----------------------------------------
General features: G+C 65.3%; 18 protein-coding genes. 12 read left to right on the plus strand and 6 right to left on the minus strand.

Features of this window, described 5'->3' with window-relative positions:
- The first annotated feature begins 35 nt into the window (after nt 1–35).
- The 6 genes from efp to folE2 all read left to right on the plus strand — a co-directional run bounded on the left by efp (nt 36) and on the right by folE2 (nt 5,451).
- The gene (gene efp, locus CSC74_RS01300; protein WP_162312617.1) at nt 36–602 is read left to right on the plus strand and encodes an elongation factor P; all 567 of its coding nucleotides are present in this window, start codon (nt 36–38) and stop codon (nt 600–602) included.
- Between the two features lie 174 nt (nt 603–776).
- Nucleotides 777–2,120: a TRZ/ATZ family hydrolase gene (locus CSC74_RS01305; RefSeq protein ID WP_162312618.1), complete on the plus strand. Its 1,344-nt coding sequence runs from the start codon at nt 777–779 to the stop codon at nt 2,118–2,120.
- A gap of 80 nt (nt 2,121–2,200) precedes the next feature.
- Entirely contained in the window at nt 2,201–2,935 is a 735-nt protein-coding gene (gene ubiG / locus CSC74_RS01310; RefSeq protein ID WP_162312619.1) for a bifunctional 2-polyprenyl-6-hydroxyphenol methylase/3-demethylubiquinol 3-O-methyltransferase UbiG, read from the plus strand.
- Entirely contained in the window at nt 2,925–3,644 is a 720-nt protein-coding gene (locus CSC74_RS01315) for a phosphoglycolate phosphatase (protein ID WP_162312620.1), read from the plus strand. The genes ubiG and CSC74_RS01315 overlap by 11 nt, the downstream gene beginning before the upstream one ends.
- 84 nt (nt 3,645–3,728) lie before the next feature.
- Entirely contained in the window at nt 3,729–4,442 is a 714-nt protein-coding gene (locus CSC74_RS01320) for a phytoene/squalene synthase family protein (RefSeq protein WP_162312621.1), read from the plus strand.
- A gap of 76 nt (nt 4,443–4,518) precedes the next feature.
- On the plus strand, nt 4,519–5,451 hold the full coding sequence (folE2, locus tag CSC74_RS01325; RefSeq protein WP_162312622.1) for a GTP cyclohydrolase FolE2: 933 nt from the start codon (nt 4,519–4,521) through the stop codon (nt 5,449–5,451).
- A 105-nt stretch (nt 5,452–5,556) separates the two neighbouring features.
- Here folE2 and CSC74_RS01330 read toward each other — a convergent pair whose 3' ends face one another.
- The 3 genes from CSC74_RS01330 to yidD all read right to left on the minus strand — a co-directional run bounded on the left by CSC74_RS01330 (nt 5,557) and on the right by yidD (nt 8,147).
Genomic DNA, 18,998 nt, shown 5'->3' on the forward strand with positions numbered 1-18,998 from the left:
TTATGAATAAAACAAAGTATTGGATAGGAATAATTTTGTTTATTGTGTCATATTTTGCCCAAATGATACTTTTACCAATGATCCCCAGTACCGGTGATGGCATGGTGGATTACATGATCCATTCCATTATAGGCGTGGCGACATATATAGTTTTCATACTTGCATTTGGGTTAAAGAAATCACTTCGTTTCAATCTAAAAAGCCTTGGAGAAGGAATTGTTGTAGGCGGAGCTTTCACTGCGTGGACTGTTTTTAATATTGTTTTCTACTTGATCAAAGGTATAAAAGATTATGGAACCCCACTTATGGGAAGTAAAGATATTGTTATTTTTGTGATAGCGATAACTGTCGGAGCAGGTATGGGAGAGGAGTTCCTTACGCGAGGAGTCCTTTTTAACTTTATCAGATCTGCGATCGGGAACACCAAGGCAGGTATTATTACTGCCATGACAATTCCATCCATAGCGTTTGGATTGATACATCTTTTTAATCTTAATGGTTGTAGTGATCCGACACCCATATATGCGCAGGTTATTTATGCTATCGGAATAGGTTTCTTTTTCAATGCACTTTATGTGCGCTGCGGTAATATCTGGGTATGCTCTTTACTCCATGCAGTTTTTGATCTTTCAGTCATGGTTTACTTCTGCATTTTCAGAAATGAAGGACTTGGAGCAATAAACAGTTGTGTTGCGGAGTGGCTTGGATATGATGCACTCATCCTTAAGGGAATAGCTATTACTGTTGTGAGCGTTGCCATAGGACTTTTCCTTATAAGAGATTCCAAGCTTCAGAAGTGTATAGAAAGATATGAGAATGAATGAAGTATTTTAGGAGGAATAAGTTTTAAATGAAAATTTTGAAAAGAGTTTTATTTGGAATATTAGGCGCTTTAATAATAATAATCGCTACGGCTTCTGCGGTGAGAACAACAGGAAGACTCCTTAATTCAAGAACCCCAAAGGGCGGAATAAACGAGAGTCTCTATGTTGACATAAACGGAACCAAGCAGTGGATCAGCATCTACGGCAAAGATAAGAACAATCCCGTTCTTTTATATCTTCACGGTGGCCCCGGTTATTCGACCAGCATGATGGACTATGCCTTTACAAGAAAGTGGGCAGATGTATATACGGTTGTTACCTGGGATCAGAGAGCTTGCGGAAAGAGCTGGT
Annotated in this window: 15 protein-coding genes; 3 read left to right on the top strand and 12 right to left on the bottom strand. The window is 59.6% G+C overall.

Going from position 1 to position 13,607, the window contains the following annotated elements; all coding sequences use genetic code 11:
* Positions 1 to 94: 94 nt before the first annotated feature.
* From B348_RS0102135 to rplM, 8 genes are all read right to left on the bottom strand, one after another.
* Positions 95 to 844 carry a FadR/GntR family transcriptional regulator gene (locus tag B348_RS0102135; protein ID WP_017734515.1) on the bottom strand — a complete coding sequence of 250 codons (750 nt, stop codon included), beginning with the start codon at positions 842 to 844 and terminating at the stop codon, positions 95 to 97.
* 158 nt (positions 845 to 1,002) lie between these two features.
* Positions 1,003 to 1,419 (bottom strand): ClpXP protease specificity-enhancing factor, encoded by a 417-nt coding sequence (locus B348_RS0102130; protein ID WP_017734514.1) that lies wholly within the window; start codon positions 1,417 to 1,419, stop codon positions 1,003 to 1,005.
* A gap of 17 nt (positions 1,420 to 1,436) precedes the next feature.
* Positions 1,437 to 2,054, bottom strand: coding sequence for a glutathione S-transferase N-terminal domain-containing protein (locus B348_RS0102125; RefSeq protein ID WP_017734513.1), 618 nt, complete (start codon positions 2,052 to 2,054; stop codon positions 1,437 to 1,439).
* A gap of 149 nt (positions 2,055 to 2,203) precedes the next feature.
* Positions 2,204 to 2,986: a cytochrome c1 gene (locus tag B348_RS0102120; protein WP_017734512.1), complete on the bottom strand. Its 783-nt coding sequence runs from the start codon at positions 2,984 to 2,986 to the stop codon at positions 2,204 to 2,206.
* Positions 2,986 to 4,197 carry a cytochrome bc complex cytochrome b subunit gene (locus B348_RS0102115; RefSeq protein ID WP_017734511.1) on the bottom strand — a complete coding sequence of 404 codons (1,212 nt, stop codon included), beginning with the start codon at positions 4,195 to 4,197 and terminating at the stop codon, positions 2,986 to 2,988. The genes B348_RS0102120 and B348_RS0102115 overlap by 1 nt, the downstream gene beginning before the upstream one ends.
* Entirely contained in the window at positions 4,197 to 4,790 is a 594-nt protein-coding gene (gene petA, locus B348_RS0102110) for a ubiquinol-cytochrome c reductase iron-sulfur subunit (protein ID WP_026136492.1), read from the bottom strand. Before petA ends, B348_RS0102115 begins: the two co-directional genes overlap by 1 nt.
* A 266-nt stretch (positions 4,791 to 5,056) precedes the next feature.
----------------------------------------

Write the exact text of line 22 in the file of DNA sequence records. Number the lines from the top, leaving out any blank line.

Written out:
* Positions 1 to 94: 94 nt before the first annotated feature.